• Such a thoughtful well written perspective. Must have taken a day or two for you to contemplate that response.
  • This is overblown, as MS knew this and is not gonna lose a cent over it. And this is exactly why the Windows 10 support has still a lot of years left. The article is misleading because it talks about a situation where all those PCs would be obsolete if not updated to Windows 11 on the 5th of October. And that's not true. They can still get support for W10, the same as your home PC.
    Will they be looking to update hardware for when this doesn't happen? They should. But even when W10 support ends, as happened with Windows 7, enterprises can still get it from MS by paying a fee. So this article needs to be more honest and less clickbaity.
  • It's been done before and it will happen again.
    Anyone else old enough to remember when Windows 95 came out?
    Suddenly that 386SX with 4 MB RAM and a 20 MB HD that was perfectly suited to running Windows for Workgroups 3.11 was no longer sufficient to run Windows 95 and Office 95.
    It caused a huge surge in the sales for Dell, HP, IBM, etc. on top of the mountain of money Microsoft made off it.
    We now have machines much more powerful than the software running on them, and have had them ever since Windows 7 came out (AAA Games excluded, and they just need bigger, faster GPUs more than new CPUs. There are exceptions of course, but there always are.)
    The rational for dropping support for everything older than an Intel 8th Gen CPU is, frankly suspect.
    The 7th Gen CPUs would be just as secure as later versions, and run Office applications just as well, so this is not just a Cash-Grab by Microsoft to please their WinTel partners. 6th Gen, maybe. 5th Gen. Nope. They don't make the cut security-wise.
    I suspect Microsoft it covering for an unknown security hole in 7th Gen and older Intel CPUs (like the side-channel attacks) that they can't plug due to the architecture. Also, they want to really push the Virtualization function WITHIN Windows 11 to alleviate some of the other security holes in the x86 architecture and CPUs earlier than Intel 8th Gen/AMD 1000 don't support what they really want to do in the future (sandbox and/or encrypt EVERYTHING. Just like in XBOX.)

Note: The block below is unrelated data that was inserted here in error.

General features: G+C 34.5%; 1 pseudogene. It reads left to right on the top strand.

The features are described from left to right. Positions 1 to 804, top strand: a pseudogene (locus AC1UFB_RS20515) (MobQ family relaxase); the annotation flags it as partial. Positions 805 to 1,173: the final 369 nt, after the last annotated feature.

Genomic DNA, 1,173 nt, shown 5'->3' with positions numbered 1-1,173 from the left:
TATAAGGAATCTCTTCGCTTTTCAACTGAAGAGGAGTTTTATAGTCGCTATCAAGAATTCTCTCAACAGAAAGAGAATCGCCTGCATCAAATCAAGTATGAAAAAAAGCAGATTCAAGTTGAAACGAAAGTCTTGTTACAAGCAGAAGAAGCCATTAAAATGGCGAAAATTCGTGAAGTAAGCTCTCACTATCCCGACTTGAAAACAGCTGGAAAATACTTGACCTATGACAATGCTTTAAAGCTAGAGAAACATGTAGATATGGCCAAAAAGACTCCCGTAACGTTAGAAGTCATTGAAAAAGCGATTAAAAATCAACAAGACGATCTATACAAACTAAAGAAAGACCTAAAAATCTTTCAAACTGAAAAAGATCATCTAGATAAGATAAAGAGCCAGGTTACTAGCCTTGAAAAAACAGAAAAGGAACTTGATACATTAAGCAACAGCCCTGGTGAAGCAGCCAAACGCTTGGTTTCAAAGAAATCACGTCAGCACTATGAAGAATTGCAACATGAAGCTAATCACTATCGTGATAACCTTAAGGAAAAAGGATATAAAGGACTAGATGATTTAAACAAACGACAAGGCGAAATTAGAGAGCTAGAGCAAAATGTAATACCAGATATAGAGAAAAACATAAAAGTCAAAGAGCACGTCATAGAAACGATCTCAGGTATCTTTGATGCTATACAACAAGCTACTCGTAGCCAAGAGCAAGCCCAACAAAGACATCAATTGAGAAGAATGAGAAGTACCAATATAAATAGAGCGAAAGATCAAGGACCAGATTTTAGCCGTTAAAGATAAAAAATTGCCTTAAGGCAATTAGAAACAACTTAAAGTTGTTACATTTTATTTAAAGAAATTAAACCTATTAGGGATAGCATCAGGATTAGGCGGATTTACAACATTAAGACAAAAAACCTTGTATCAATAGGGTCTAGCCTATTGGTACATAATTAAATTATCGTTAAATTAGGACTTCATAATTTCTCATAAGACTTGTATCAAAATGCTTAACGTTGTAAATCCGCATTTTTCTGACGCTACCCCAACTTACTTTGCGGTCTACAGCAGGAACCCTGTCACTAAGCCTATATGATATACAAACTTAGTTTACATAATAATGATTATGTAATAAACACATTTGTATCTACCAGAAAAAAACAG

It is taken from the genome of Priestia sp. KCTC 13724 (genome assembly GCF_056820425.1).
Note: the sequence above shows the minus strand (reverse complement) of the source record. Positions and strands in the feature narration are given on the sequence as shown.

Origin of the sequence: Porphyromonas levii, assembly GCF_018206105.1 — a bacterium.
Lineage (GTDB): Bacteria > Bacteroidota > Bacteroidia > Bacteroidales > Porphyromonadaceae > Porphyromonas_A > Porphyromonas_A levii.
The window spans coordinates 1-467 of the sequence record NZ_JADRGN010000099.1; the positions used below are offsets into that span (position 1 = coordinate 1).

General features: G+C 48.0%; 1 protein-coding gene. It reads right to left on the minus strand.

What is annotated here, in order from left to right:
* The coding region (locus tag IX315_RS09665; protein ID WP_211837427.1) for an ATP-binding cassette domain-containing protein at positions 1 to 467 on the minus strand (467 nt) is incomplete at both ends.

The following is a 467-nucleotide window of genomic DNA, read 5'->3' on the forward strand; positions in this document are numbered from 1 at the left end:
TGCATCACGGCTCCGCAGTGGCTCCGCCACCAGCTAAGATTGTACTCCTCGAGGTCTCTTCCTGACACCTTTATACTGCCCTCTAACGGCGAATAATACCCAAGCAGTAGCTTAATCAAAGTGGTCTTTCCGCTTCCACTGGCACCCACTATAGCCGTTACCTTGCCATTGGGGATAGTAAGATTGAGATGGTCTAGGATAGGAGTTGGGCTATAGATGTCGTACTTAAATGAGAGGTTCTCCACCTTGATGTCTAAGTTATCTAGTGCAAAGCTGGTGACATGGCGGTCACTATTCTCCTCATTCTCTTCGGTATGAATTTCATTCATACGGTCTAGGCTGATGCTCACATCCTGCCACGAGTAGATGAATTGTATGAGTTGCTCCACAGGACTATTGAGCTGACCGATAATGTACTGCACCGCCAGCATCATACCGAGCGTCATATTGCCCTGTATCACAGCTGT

It sucks, but nowhere did MS (or Intel for that matter) guarantee that your purchase would be supported for more than 4 years (or even 1 year for that matter.)
    If you are on 7th Gen or earlier, you just keep running W10 which will be fully supported until 2025 (and is SURE to get some W11 features back-ported to it in the future.)
    Nobody said it was forever..........and if you are REALLY upset about it, there is always Linux.
  • I'm sure enterprise clients have the option of long term support.
  • Windows 10 Enterprise LTSC (Long Term Service Channel) 2015, 2016 and 2019 will get support until Oct. 14, 2025, Oct. 13, 2026, and Jan. 9, 2029, respectively.
  • A significant change that people don't seem to recognize is that Windows 11 will not launch with (many) exclusive new APIs or frameworks. (A stated goal of WinUI is to decouple the application platform from the operating system.) In other words, Microsoft is not using APIs as a cudgel to get people to upgrade, or using the OS upgrade cycle to force developers to adopt new APIs. So the fact that a potentially large percentage of the existing Windows 10 base cannot upgrade will not create fragmentation for developers. This is a pretty big change from prior major Windows versions, and should allow Windows 10 and Windows 11 machines to coexist gracefully in most environments.
  • "Windows 11 means over 50% of enterprise devices are screwed, says report"
    Most emprise won't update to least 2025 anyway.
    This is not a big deal 😁
  • For the home user it will be worse. We have 4 PCs here at home and only one of them passes the Win 11 test. Even a 2 year old HP laptop fails because the CPU is not good enough. I have an old 10 year old desktop that has more red flags on the tester but it runs Win 11 just fine. I'm using it now.